Jeff Essmann, chairman of the Montana Republican Party: “Montana is on the front lines of the War on Coal, yet [Gov. Steve] Bullock sides with President Obama and the EPA on the battlefield – not Montana workers and their families. Montanans deserve a governor that will protect our energy industry and the thousands of good-paying jobs it supports.”

Ronni Flannery, healthy air director for the American Lung Association in Montana: “The American Lung Association in Montana welcomes the Clean Power Plan as a vital tool for protecting Montana residents from the burden of air pollution, including the carbon pollution from power plants that causes climate change. Nationwide, the Clean Power Plan will prevent up to 90,000 asthma attacks and 3,600 premature deaths each year starting in 2030. That’s important for Montana’s children, older adults, people with low incomes, and those with chronic disease, who all face greater health risks from air pollution and climate change.”

The Montana Farmers Union: “The EPA rule, known as the Clean Power Plan, allows states to set unique standards to meet achievable and effective carbon pollution reduction goals by 2030. Montana farmers and ranchers already are feeling the adverse impacts of climate change. From drought and extreme weather to more robust cheatgrass and other weeds and pests, climate change is costing Montana agriculture producers in a variety of ways, including higher input costs and reduced yields and crop quality. While we always look at EPA rules and standards carefully, we are encouraged that the Clean Power Plan allows Montana the needed flexibility to design a plan that works for us while protecting Montana’s economy and reducing carbon pollution.”

Montana Wildlife Federation: “These rules represent the single largest step America has ever taken to curb climate change. They’re the result of a painstaking process that incorporated public comment at every step of the way. Montana is blessed with incredible outdoor amenities. Chief among them is our fish and wildlife resource. The changing climate threatens this economic driver in a myriad of ways. Every time a forest fire blows up, tourists head home. Every river that is closed to fishing due to high temperatures and low flows dissuades clients of outfitters from booking trips. Every time the number of hunting licenses made available to the public is reduced due to game population declines caused by some factor associated with climate change another hunter stays home.”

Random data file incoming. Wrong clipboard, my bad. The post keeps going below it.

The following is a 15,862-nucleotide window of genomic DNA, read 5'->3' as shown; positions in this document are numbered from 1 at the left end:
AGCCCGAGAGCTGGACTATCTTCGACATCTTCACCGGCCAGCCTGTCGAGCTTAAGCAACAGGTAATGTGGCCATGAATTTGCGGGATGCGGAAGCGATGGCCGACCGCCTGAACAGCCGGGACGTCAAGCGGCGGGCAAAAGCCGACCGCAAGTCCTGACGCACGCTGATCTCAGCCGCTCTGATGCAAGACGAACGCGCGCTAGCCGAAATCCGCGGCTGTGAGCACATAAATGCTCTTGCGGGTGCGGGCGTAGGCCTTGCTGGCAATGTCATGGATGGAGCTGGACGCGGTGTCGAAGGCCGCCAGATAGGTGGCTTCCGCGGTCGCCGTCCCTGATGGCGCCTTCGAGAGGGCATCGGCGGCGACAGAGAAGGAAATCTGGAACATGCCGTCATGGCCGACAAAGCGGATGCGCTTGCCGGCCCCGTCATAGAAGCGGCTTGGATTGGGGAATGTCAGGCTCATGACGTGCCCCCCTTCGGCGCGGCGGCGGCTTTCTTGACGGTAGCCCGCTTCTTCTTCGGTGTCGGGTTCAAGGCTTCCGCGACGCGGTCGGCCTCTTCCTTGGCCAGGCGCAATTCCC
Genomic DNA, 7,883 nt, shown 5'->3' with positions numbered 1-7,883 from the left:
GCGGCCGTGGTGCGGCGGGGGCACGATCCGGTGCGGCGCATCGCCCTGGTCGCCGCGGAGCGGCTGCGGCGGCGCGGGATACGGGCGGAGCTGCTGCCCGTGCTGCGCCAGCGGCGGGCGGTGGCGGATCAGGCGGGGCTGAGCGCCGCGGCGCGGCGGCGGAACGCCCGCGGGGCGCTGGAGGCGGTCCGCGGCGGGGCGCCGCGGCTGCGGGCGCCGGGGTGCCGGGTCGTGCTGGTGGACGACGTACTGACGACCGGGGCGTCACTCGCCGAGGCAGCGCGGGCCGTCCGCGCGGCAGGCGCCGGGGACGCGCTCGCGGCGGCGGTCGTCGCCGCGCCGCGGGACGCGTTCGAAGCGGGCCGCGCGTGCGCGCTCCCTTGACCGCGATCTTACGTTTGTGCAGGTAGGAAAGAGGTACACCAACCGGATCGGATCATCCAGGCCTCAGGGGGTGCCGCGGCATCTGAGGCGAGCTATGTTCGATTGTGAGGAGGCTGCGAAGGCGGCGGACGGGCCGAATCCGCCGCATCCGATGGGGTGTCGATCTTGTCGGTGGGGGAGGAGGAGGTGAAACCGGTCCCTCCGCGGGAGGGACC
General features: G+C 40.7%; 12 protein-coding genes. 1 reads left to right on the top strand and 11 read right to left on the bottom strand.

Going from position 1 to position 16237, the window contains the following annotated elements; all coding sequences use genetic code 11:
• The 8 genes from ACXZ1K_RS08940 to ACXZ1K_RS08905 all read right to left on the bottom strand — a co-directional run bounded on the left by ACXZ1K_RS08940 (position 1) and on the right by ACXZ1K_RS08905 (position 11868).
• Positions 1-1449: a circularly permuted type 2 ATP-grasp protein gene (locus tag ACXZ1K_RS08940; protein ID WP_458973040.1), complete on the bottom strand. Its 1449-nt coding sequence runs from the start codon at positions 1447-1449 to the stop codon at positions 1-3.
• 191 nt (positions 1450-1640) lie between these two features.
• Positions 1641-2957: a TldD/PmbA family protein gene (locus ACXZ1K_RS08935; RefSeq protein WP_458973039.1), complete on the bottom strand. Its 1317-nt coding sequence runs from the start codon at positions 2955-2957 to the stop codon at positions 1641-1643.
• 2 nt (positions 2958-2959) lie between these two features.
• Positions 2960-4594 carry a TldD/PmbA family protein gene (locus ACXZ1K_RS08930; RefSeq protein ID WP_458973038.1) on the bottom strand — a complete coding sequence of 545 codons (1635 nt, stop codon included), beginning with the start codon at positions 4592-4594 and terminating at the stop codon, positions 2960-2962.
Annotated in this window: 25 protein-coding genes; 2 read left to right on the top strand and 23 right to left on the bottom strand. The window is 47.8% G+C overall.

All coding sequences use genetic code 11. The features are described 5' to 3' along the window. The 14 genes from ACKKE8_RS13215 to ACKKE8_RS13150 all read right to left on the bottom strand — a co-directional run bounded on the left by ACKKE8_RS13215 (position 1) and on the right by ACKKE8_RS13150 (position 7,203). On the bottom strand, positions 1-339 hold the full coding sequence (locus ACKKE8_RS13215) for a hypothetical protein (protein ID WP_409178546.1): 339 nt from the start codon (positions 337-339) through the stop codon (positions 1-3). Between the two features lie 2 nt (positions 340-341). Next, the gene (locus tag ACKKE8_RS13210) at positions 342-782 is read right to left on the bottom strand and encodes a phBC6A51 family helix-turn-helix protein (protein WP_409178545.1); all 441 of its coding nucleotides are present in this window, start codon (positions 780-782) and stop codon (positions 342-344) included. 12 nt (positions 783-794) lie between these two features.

Dr. Lori Byron, pediatrician in Big Horn County: “The rising incidence of various health problems associated with pollution and the increasing severity of weather events associated with climate change are cause for concern. These problems lead to the inescapable conclusion that we need to reduce pollution and especially the amount of carbon dioxide emissions, one of the major contributors to climate change, entering our atmosphere. Our health, literally, is at stake.”

Robert K. Merchant, pulmonologist at Billings Clinic Hospital: “As a practicing pulmonologist in Billings, I see the adverse health consequences of air pollution every day. And while I find caring for sick people very rewarding, I strongly believe it is much better to prevent disease than treat it after it occurs. The Clean Power Plan represents real relief for the health of our communities. Efforts to lower carbon dioxide emissions will also lower other air pollutants, including deadly fine particulate matter, and will have an immediate, positive impact on public health, particularly for vulnerable populations such as children, pregnant women, older adults, and those who suffer from lung or heart disease.”

Last Updated on Thursday, 06 August 2015 20:44